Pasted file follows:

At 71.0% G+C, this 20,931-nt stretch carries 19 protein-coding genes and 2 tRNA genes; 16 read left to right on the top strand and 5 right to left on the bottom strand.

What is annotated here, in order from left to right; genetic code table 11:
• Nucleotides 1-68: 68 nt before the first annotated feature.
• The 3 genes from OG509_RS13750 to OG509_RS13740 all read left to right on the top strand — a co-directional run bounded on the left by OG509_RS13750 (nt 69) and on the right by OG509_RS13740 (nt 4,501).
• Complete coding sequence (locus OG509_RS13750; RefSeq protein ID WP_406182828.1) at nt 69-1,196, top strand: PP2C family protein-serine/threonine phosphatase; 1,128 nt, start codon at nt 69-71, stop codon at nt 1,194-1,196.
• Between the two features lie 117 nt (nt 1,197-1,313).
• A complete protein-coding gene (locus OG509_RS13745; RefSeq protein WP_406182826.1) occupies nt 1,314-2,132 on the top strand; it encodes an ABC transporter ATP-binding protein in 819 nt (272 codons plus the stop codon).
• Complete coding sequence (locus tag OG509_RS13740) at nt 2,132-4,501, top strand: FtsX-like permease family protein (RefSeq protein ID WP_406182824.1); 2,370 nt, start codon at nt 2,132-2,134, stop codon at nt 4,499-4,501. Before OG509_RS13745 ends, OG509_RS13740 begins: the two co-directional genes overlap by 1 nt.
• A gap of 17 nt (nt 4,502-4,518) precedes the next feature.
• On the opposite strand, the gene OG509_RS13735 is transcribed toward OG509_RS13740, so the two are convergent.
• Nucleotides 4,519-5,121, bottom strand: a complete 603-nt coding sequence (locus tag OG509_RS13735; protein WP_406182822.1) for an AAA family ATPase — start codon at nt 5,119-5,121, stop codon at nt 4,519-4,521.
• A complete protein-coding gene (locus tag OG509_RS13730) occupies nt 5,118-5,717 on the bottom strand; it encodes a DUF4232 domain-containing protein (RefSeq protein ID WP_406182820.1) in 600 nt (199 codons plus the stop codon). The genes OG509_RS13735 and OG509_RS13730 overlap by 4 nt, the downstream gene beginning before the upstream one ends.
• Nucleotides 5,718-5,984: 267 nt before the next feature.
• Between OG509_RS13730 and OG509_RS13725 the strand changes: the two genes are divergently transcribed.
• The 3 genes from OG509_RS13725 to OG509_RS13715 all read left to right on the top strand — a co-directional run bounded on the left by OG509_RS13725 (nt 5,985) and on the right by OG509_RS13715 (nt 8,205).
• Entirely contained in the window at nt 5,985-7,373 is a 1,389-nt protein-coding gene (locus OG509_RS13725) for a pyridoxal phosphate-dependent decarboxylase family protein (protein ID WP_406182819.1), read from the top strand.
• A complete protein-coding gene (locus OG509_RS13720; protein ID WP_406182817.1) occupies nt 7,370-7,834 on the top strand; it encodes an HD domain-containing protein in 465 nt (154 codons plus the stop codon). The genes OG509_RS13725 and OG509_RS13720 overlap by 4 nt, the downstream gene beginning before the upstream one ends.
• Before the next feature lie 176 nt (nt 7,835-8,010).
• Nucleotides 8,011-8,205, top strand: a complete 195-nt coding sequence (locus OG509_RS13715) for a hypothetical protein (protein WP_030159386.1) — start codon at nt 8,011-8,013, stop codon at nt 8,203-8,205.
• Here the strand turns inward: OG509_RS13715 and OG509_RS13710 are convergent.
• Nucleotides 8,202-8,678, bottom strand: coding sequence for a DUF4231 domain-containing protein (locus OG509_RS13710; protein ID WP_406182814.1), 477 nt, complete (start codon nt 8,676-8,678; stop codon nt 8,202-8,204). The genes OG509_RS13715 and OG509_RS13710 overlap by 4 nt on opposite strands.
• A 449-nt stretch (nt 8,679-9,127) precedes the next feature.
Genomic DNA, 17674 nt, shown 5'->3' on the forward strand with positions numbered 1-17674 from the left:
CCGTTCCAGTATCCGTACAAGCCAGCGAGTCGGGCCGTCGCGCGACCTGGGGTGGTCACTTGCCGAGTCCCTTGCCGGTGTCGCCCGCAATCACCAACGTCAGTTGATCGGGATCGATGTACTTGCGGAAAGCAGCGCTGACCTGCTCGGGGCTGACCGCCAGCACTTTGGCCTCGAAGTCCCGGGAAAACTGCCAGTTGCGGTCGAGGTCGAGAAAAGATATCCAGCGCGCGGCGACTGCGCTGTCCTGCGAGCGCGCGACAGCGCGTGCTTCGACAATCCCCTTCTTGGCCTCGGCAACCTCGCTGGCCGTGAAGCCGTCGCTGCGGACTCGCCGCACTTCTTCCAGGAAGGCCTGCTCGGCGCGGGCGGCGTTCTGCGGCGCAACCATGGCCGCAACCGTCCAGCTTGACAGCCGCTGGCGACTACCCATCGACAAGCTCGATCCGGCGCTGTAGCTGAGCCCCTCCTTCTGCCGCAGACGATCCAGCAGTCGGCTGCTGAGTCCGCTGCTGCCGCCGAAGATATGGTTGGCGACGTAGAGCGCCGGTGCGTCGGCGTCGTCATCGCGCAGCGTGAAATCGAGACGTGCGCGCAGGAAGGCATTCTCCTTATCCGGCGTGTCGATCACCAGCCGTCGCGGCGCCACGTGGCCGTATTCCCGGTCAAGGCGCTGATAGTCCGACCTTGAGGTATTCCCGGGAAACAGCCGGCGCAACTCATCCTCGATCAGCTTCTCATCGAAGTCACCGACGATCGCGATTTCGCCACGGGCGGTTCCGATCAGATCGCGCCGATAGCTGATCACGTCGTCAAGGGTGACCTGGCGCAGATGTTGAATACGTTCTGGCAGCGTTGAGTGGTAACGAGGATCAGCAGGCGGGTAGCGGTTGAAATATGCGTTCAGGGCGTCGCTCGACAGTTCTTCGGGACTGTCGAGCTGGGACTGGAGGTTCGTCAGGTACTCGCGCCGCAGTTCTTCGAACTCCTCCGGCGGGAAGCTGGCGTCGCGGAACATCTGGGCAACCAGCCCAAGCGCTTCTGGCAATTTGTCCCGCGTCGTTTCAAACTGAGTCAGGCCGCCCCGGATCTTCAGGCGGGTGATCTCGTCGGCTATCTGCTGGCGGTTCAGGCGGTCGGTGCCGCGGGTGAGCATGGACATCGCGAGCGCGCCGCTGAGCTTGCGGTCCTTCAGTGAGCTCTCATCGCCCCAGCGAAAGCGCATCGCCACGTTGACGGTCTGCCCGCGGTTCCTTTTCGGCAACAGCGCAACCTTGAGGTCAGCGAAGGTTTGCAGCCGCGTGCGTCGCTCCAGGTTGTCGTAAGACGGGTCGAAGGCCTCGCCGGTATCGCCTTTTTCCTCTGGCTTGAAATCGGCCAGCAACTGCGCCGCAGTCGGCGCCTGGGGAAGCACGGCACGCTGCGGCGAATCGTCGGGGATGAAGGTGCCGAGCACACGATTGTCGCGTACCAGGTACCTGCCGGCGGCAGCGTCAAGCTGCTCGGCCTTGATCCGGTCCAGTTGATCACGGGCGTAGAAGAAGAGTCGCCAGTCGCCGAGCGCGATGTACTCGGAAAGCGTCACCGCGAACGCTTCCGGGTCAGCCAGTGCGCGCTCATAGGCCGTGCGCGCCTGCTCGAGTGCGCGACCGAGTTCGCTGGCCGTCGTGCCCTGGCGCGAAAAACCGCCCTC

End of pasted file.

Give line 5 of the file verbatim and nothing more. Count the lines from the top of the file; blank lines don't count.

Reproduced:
• Complete coding sequence (locus OG509_RS13750; RefSeq protein ID WP_406182828.1) at nt 69-1,196, top strand: PP2C family protein-serine/threonine phosphatase; 1,128 nt, start codon at nt 69-71, stop codon at nt 1,194-1,196.